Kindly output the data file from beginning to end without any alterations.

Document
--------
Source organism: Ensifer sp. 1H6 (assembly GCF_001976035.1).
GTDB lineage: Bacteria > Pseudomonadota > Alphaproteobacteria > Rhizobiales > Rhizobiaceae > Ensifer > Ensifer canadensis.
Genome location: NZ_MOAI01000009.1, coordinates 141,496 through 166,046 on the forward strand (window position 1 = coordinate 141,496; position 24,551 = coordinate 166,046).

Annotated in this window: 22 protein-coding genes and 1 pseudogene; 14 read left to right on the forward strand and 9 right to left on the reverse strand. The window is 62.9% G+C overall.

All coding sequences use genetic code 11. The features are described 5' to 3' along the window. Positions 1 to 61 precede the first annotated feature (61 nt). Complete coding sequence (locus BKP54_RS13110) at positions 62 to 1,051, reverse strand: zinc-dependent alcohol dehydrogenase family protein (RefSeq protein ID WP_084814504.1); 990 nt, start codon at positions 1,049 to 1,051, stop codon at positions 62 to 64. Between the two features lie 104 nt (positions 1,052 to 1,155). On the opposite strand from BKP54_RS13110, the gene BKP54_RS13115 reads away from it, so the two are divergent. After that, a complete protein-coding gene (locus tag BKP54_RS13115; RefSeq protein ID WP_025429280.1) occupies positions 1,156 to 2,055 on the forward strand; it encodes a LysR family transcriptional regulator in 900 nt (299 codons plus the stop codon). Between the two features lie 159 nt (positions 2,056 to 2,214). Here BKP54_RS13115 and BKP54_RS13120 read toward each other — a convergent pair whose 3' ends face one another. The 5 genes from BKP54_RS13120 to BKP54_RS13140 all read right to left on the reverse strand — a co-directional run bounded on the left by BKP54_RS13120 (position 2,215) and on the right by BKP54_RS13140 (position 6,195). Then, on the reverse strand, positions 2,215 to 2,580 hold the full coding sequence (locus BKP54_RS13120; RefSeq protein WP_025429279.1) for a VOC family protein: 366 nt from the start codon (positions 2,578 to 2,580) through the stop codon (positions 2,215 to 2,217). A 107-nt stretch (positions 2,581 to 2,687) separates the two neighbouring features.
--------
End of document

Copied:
Source organism: Ensifer sp. 1H6 (assembly GCF_001976035.1).
GTDB lineage: Bacteria > Pseudomonadota > Alphaproteobacteria > Rhizobiales > Rhizobiaceae > Ensifer > Ensifer canadensis.
Genome location: NZ_MOAI01000009.1, coordinates 141,496 through 166,046 on the forward strand (window position 1 = coordinate 141,496; position 24,551 = coordinate 166,046).

Annotated in this window: 22 protein-coding genes and 1 pseudogene; 14 read left to right on the forward strand and 9 right to left on the reverse strand. The window is 62.9% G+C overall.

All coding sequences use genetic code 11. The features are described 5' to 3' along the window. Positions 1 to 61 precede the first annotated feature (61 nt). Complete coding sequence (locus BKP54_RS13110) at positions 62 to 1,051, reverse strand: zinc-dependent alcohol dehydrogenase family protein (RefSeq protein ID WP_084814504.1); 990 nt, start codon at positions 1,049 to 1,051, stop codon at positions 62 to 64. Between the two features lie 104 nt (positions 1,052 to 1,155). On the opposite strand from BKP54_RS13110, the gene BKP54_RS13115 reads away from it, so the two are divergent. After that, a complete protein-coding gene (locus tag BKP54_RS13115; RefSeq protein ID WP_025429280.1) occupies positions 1,156 to 2,055 on the forward strand; it encodes a LysR family transcriptional regulator in 900 nt (299 codons plus the stop codon). Between the two features lie 159 nt (positions 2,056 to 2,214). Here BKP54_RS13115 and BKP54_RS13120 read toward each other — a convergent pair whose 3' ends face one another. The 5 genes from BKP54_RS13120 to BKP54_RS13140 all read right to left on the reverse strand — a co-directional run bounded on the left by BKP54_RS13120 (position 2,215) and on the right by BKP54_RS13140 (position 6,195). Then, on the reverse strand, positions 2,215 to 2,580 hold the full coding sequence (locus BKP54_RS13120; RefSeq protein WP_025429279.1) for a VOC family protein: 366 nt from the start codon (positions 2,578 to 2,580) through the stop codon (positions 2,215 to 2,217). A 107-nt stretch (positions 2,581 to 2,687) separates the two neighbouring features.